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Latest News - February 2015

February 25, 2015
Arbitrator sides with county in labor dispute with corrections employees
By: Chelsey Perkins

A state arbitrator has found mostly in favor of Crow Wing County on outstanding issues in a labor agreement with corrections employees in the sheriff's office.

The agreement involves 43 corrections employees represented by Law Enforcement Labor Services, Inc., Local No. 16 (LELS). The union and county were unable to reach an agreement and on Aug. 1 requested involvement from the Minnesota Bureau of Mediation Services. LELS is the only county employee bargaining unit that has not agreed in full or in part to a performance-based pay system.

The parts of the contract at issue were the length of the contract, wage increases and the union's wish to include longevity pay. The county sought a two-year contract while the union preferred a three-year contract. On wages, the county proposed a continuation of step increases along with no general wage increase, while the union proposed a 3.5 percent general wage increase each year plus step increases.

The union also proposed inclusion of a longevity pay increase beginning with employees with eight years of service. The plan would have given employees with eight years of service an additional 1 percent of their top rate of pay, 2 percent for those with 10 years of service, 3 percent for 12 years and 4 percent for 15 years.

Arbitrator Richard John Miller found in favor of all of the county's positions with a slight modification to its wage proposal, awarding eight employees who'd reached the top step a 3.5 percent increase for each year of the contract.

According to Miller's findings, the inclusion of this increase could be attributed in part to the county's predicted-pay report, which found correctional officers were below predicted pay by $53.07 per month or 1.2 percent of their current salary. Predicted pay, which is the average pay for males in a given class, is a calculation made as part of the Local Government Pay Equity Act, in place to assure equal pay between men and women in government jobs.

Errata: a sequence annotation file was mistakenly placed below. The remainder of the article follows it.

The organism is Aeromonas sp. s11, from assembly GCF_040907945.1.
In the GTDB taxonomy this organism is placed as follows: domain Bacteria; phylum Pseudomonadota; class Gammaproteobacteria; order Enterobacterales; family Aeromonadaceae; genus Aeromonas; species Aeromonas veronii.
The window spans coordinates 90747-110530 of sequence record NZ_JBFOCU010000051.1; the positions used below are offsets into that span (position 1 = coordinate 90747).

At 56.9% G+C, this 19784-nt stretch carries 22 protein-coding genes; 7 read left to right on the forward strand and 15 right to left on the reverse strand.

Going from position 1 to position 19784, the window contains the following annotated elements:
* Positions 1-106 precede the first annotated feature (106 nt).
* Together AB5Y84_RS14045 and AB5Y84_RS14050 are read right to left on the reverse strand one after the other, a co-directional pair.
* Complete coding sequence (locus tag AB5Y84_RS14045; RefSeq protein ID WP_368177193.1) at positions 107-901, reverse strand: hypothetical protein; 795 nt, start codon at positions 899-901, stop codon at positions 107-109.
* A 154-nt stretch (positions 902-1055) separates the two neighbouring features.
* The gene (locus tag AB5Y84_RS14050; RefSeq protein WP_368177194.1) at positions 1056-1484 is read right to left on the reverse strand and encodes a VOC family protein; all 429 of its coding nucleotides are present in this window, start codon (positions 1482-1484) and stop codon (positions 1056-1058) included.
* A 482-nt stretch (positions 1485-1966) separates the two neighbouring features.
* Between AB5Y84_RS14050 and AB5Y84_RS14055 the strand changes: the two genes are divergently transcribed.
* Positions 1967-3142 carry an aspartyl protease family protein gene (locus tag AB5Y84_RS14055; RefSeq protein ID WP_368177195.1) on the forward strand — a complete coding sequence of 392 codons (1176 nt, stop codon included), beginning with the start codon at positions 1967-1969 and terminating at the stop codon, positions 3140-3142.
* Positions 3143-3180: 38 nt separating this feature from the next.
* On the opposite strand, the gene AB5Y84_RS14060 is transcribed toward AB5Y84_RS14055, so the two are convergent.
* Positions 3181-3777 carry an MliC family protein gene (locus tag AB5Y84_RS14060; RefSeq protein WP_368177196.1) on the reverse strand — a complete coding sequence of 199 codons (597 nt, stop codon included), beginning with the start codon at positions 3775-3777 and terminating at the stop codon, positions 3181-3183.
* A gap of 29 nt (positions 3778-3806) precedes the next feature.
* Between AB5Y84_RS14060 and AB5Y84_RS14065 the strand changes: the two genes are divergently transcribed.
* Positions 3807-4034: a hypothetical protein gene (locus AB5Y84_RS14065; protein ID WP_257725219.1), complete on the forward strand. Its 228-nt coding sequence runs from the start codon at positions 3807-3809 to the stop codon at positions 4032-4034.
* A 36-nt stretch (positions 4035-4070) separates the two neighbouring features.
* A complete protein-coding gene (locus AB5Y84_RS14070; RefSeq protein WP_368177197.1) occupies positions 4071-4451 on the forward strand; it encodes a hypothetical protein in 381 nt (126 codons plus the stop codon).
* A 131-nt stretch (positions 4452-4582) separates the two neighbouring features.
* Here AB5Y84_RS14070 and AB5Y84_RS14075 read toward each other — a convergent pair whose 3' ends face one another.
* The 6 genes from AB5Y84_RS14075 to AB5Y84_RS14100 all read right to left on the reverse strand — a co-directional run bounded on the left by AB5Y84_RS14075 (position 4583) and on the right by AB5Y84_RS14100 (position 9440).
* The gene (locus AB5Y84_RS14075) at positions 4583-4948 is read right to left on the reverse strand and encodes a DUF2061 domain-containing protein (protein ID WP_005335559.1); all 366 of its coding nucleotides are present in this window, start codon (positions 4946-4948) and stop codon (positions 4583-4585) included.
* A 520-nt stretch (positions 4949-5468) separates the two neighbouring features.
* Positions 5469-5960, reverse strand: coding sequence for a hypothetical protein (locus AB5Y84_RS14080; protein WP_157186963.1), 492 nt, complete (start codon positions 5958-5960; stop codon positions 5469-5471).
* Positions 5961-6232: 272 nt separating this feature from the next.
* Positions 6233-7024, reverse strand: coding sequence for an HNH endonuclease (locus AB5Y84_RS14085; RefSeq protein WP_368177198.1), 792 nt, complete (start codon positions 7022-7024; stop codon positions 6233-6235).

"This will increase their top salary above the predicted pay, and secondly, will give them a wage increase like all other bargaining unit members advancing through the steps of the salary schedule," Miller wrote.

Miller did not award the union's wage request and described the proposed increases as "enormous." He found the cost of the county's position on wages with LELS to be greater than the average cost of settlements reached with other bargaining units in 2014 in 2015.

"The union's final position would result in enormous wage increases for each employee ranging from 14.1 percent to 22.9 percent over the term of the contract," Miller wrote. "Wage increases this enormous have not been granted to public sector employees in the state unless there have been some market study adjustments negotiated by the parties, which is not the case here."

As for the proposed longevity pay, Miller did not find the union's argument in favor of the program compelling enough to warrant introducing a new program. The county eliminated longevity pay for all employees hired after Jan. 1, 1989.

According to the arbitration document, the union sought the program because of a high turnover rate - nearing 100 percent over five years - among corrections employees. Of those who left the unit, 54 percent left for other jobs, resigned or did not complete their probationary period.

"The evidence does not establish that employees are leaving the sheriff's department because of the wages being paid to correctional officers," Miller wrote.

The arbitrator's awards will apply to a contract from Jan. 1, 2014 through Dec. 31, 2015.

Teamsters settle with county

The county also settled a three-year contract with the Teamsters Local 320, which represents 125 employees in community services. With this new contract, the step pay plan was eliminated and the union agreed to a modified performance-based pay schedule for all employees rather than only new hires, as was the arrangement with the last agreement.

In the county's typical performance-based pay scheme, raises are awarded based upon an employee achieving one of five performance measures ranging from exceptional to unsatisfactory.

With the Teamsters agreement, employees will receive either no raise or the rate assigned to the "achieves" rating, meaning those employees who are given "exceeds expectations" or "exceptional" ratings will not receive larger raises than those receiving "achieves" ratings.

This amounts to a total wage increase of 2.34 percent in 2015, 1.75 percent in 2016 and 1.45 percent in 2017.

Tim Houle, county administrator, said one other bargaining unit, the one representing assistant county attorneys, uses a modified scheme like the one agreed to with the Teamsters.




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